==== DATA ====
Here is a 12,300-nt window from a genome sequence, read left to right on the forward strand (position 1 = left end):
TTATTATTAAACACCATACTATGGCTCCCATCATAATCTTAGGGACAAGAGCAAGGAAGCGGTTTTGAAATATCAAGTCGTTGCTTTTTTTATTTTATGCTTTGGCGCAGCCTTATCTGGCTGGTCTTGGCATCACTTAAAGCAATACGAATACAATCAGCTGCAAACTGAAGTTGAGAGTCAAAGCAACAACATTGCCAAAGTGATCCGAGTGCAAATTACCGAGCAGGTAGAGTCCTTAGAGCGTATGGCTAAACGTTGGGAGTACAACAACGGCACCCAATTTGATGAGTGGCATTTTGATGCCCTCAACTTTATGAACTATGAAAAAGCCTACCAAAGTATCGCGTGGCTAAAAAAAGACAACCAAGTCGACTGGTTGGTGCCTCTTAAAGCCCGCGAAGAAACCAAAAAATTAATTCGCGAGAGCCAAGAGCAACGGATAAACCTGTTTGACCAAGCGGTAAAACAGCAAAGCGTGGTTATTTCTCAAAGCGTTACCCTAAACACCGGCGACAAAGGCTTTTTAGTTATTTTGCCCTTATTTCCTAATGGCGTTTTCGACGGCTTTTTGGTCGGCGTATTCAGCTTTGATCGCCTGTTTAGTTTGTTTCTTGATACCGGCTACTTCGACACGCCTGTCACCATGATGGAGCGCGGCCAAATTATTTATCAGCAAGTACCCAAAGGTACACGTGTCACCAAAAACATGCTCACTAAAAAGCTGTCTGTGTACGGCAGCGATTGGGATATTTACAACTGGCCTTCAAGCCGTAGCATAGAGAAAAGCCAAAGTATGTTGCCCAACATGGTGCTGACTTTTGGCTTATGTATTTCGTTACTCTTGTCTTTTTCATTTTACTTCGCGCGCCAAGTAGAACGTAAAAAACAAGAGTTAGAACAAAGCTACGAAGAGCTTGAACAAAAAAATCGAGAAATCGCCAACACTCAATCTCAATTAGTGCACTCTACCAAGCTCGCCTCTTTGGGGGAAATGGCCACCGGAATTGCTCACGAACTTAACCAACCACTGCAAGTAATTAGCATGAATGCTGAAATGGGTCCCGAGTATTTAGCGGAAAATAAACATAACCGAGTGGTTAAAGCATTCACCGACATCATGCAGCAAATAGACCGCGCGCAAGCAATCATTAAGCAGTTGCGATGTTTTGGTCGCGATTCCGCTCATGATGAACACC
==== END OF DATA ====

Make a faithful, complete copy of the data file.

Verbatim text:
Here is a 12,300-nt window from a genome sequence, read left to right on the forward strand (position 1 = left end):
TTATTATTAAACACCATACTATGGCTCCCATCATAATCTTAGGGACAAGAGCAAGGAAGCGGTTTTGAAATATCAAGTCGTTGCTTTTTTTATTTTATGCTTTGGCGCAGCCTTATCTGGCTGGTCTTGGCATCACTTAAAGCAATACGAATACAATCAGCTGCAAACTGAAGTTGAGAGTCAAAGCAACAACATTGCCAAAGTGATCCGAGTGCAAATTACCGAGCAGGTAGAGTCCTTAGAGCGTATGGCTAAACGTTGGGAGTACAACAACGGCACCCAATTTGATGAGTGGCATTTTGATGCCCTCAACTTTATGAACTATGAAAAAGCCTACCAAAGTATCGCGTGGCTAAAAAAAGACAACCAAGTCGACTGGTTGGTGCCTCTTAAAGCCCGCGAAGAAACCAAAAAATTAATTCGCGAGAGCCAAGAGCAACGGATAAACCTGTTTGACCAAGCGGTAAAACAGCAAAGCGTGGTTATTTCTCAAAGCGTTACCCTAAACACCGGCGACAAAGGCTTTTTAGTTATTTTGCCCTTATTTCCTAATGGCGTTTTCGACGGCTTTTTGGTCGGCGTATTCAGCTTTGATCGCCTGTTTAGTTTGTTTCTTGATACCGGCTACTTCGACACGCCTGTCACCATGATGGAGCGCGGCCAAATTATTTATCAGCAAGTACCCAAAGGTACACGTGTCACCAAAAACATGCTCACTAAAAAGCTGTCTGTGTACGGCAGCGATTGGGATATTTACAACTGGCCTTCAAGCCGTAGCATAGAGAAAAGCCAAAGTATGTTGCCCAACATGGTGCTGACTTTTGGCTTATGTATTTCGTTACTCTTGTCTTTTTCATTTTACTTCGCGCGCCAAGTAGAACGTAAAAAACAAGAGTTAGAACAAAGCTACGAAGAGCTTGAACAAAAAAATCGAGAAATCGCCAACACTCAATCTCAATTAGTGCACTCTACCAAGCTCGCCTCTTTGGGGGAAATGGCCACCGGAATTGCTCACGAACTTAACCAACCACTGCAAGTAATTAGCATGAATGCTGAAATGGGTCCCGAGTATTTAGCGGAAAATAAACATAACCGAGTGGTTAAAGCATTCACCGACATCATGCAGCAAATAGACCGCGCGCAAGCAATCATTAAGCAGTTGCGATGTTTTGGTCGCGATTCCGCTCATGATGAACACC